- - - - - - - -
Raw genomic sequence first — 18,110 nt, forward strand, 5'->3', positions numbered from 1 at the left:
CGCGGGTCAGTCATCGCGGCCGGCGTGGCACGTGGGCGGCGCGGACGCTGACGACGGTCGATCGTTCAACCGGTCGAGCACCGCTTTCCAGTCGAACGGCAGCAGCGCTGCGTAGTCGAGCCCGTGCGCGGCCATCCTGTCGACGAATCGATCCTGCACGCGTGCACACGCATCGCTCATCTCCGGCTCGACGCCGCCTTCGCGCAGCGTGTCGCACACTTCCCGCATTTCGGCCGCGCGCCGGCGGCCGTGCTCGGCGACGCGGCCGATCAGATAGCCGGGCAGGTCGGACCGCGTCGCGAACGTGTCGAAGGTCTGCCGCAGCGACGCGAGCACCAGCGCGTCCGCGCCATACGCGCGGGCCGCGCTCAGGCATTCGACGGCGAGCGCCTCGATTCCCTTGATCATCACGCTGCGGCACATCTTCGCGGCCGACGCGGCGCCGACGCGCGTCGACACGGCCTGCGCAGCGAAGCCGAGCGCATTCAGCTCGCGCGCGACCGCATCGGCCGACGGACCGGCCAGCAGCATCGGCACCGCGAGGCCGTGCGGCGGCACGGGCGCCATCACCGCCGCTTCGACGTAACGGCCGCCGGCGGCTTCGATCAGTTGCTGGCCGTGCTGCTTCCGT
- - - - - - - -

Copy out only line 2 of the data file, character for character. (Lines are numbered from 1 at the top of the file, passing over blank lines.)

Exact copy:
CGCGGGTCAGTCATCGCGGCCGGCGTGGCACGTGGGCGGCGCGGACGCTGACGACGGTCGATCGTTCAACCGGTCGAGCACCGCTTTCCAGTCGAACGGCAGCAGCGCTGCGTAGTCGAGCCCGTGCGCGGCCATCCTGTCGACGAATCGATCCTGCACGCGTGCACACGCATCGCTCATCTCCGGCTCGACGCCGCCTTCGCGCAGCGTGTCGCACACTTCCCGCATTTCGGCCGCGCGCCGGCGGCCGTGCTCGGCGACGCGGCCGATCAGATAGCCGGGCAGGTCGGACCGCGTCGCGAACGTGTCGAAGGTCTGCCGCAGCGACGCGAGCACCAGCGCGTCCGCGCCATACGCGCGGGCCGCGCTCAGGCATTCGACGGCGAGCGCCTCGATTCCCTTGATCATCACGCTGCGGCACATCTTCGCGGCCGACGCGGCGCCGACGCGCGTCGACACGGCCTGCGCAGCGAAGCCGAGCGCATTCAGCTCGCGCGCGACCGCATCGGCCGACGGACCGGCCAGCAGCATCGGCACCGCGAGGCCGTGCGGCGGCACGGGCGCCATCACCGCCGCTTCGACGTAACGGCCGCCGGCGGCTTCGATCAGTTGCTGGCCGTGCTGCTTCCGT